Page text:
"Avoiding Humiliation - From Intercultural Communication to Global Inter-Human Communication" Graduate School of Intercultural Communication, Rikkyo University, Tokyo, in Professor Adair Linn Nagata's Course of Interpersonal Communication, June 8, 2006. Lecturer: Evelin Lindner



"Avoiding Humiliation - From Intercultural Communication to Global Inter-Human Communication" by Lindner at
Graduate School of Intercultural Communication, Rikkyo University, Tokyo, in Professor Adair Linn Nagata's Course of Intercultural Communication, June 8, 2006. Lecturer: Evelin Lindner.
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Feedforward for Our Guest Speaker, Dr. Evelin Lindner

Rikkyo University Graduate School of Intercultural Communication
Intercultural Communication Theory (Adair Linn Nagata)
June 8, 2006

Dear Evelin,
Here is a revised version including comments from one more student.
They all agreed and several said they were honored to be part of your work and your website.
Here's an explanation of why I use the term feedforward instead of feedback.
Feedforward is a term coined by Marshall Goldsmith (2002) to emphasize the expansive and dynamic possibilities people have in the future rather than focusing on their limitations in the past. I have been using feedforward with students to emphasize developing new ways of feeling, thinking, and behaving in the future rather than dwelling on the past, because it seems more appropriate than feedback for students who are oriented to putting what they are learning to work. Feedforward sheets (FF) require students to reflect on how they will apply their learning from reading, writing, and class experiences and are submitted by e-mail after each class.
Goldsmith, M. (2002, Summer). Try feedforward instead of feedback. Leader to Leader, 25.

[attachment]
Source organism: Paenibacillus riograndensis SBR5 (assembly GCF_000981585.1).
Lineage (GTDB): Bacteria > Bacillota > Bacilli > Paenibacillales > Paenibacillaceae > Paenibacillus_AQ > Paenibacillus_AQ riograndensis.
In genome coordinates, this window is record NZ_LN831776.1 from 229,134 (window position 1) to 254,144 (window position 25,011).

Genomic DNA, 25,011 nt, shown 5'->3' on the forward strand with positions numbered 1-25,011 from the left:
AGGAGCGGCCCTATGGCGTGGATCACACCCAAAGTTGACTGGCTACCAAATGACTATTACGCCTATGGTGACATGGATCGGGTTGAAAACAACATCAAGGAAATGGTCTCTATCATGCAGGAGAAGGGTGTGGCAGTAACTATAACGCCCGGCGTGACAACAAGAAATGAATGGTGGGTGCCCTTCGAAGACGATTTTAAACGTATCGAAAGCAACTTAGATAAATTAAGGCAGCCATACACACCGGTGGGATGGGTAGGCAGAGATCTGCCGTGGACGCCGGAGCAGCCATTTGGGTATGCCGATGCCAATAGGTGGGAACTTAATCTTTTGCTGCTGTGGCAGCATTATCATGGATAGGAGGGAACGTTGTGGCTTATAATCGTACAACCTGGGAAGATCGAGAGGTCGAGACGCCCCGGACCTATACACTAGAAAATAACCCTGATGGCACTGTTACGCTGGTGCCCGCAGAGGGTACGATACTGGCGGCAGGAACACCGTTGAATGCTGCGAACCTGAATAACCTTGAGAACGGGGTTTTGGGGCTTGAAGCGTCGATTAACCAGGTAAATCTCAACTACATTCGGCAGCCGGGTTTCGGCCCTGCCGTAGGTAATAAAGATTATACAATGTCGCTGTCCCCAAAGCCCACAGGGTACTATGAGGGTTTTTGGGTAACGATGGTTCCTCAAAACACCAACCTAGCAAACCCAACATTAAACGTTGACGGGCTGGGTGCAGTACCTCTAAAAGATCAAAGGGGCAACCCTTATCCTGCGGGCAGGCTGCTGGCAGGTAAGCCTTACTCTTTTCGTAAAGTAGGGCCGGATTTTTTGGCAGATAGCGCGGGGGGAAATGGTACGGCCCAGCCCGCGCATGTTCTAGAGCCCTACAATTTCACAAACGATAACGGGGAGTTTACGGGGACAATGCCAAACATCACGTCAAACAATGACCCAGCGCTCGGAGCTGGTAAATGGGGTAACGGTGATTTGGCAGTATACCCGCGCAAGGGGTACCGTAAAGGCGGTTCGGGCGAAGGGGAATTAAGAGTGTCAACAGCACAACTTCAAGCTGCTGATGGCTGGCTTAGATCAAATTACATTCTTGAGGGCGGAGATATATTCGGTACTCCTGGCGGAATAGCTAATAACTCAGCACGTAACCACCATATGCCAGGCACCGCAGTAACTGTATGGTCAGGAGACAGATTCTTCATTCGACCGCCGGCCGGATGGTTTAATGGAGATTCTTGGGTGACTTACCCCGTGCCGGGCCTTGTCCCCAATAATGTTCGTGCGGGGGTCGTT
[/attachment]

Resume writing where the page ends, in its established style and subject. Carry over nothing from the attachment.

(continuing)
What idea interested you most about today's class?

Some stories in relation to actual humiliations were shocking and get me to think about them seriously. Moreover, the dynamics of humiliation interested me most. Particularly, I was interested in that there were the three turning points such as “1-hunting-gethering”, “2-agriculture” and “3-global knowledge society” and we were now in between 2 and 3. Tables concerning the three points facilitated my understanding very much. At the same time, I was really moved by her idea like 'all of us have to take the responsibility for moving to the “3-global knowledge society.”
Our guest speaker wore kimono to show her respect for Japan. The idea was interesting.
Dr. Lindner’s idea that humiliation is the main factor which causes conflicts, was very interesting. I’ve never looked at the problems from such a viewpoint. Also, her concept of “Egalization” interested me very much. I wasn’t really able to understand the way Dr. Lindner connected her idea to the studies of the intercultural communications… I’ll try to review at her website.
I’m interested at the present is turning point of the times period.
I would like to juxtapose them below:
a) GK (Global Knowledge);
b) Uchi Culture/Soto Culture;
c) People have the desire to be recognized (Maslow-wise?); and
d) Her way of starting presentation, that is, her performance.
The presentation per se had not changed so much since last year; however, it was interesting as some knowledge of Japanese (words) was incorporated.